"Growing up, no one told that you that you could like both San Francisco and L.A.," she laughs. "But it’s great here and it’s great there, too. I do get back often, to see family and friends, and I’m definitely excited for the gig. I never try to stay away from anywhere I like for very long."
"I wake up today and the Web site is down," Robbie Kowal laughs. "Four days out from our festival, and we’re in this crazy Web limbo. But we’re laughing about it because this happens every time we put on a show. And this is the first go around with this event. There are bound to be some bumps."
Kowal and his Sunset Promotions partner, John Miles, have spent 10 years producing Bay Area shows. They are the engine behind the popular (and now controversial) North Beach Jazz Festival, and have teamed with BMP to bring the Festival of the Golden Gate to fruition.
"Our mantra is ‘everybody dance.’ And we don’t define ‘dance’ as house or techno. We have wide latitude," he says, "but we want to make people move."
Kowal has dreamt of putting on an event like this for years — a multiday festival reflecting the openness and diversity of San Francisco. He avoided the abundant city bureaucracy this time by working with with the National Park Service to use the Fort Mason site. And FoggFest 2007 is already in the works.
"It’s a great site, and people don’t even know its there," Kowal says. "You walk over the ridge and you see this gorgeous open field with a view of the bridge. People have been telling me for years that they want to see an event like this. There is so much going on in the Bay Area musically in the summertime, but very little of it actually happens in San Francisco itself."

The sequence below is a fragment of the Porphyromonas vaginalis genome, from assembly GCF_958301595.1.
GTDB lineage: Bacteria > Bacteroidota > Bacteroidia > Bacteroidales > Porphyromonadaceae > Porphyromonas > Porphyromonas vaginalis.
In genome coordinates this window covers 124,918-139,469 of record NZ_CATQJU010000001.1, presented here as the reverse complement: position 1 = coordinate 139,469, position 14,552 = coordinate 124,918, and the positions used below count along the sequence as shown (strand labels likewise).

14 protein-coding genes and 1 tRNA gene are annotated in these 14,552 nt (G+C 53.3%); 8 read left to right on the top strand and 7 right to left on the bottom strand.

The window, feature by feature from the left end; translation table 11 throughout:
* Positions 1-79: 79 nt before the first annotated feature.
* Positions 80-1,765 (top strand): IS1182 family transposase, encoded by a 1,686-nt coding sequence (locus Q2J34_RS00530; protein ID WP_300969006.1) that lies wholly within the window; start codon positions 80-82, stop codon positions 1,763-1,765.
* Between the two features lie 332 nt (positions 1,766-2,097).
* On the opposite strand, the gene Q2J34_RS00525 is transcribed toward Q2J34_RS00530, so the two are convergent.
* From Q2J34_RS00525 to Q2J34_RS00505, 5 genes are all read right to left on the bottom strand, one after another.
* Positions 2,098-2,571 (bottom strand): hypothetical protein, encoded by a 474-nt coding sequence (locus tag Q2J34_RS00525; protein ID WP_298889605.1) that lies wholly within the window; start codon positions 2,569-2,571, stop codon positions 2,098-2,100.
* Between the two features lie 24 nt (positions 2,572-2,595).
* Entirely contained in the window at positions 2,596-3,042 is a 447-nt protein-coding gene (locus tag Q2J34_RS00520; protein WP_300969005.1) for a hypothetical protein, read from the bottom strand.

Of course, that may have something to do with lousy summer weather. But the acronym spun from the festival’s name — FOGG — gives the event a whimsical, devil-may-care attitude akin to Seattle’s massive Bumbershoot, a festival named for an umbrella.
"The comparison to Bumbershoot is appropriate. So the weather might be lousy. Who cares? It’s FoggFest. We’re going to do it anyway," Kowal says. "Of course, this event isn’t anywhere near Bumbershoot in magnitude. Yet. But we see a potential for it to grow to rival a Bumbershoot, or a Coachella."
And while it may not yet rival those other festivals in size or stature, Kowal’s first soirée is quite impressive. The event features three stages and a diabolically diverse lineup of musical and theatrical acts — gospel, soul, funk, alt-rock, blues, world music, performance art, etc., etc. You name it, FoggFest has it.
"I think our lineup this year really goes with our company ethos," Kowal says. "We’ve never really had the ability to go out and book the ‘hot’ band that’s all over the radio. Instead, we have to pick and choose. And so we put forward good bands, cutting-edge bands, artists people will genuinely like to listen to. I want to hear Brian Setzer playing rockabilly again. I want to hear Dr. John singing about post-Katrina New Orleans. And James Brown to top it off. Wow. All brilliant artists. We really think people will like what we have to offer."firstname.lastname@example.org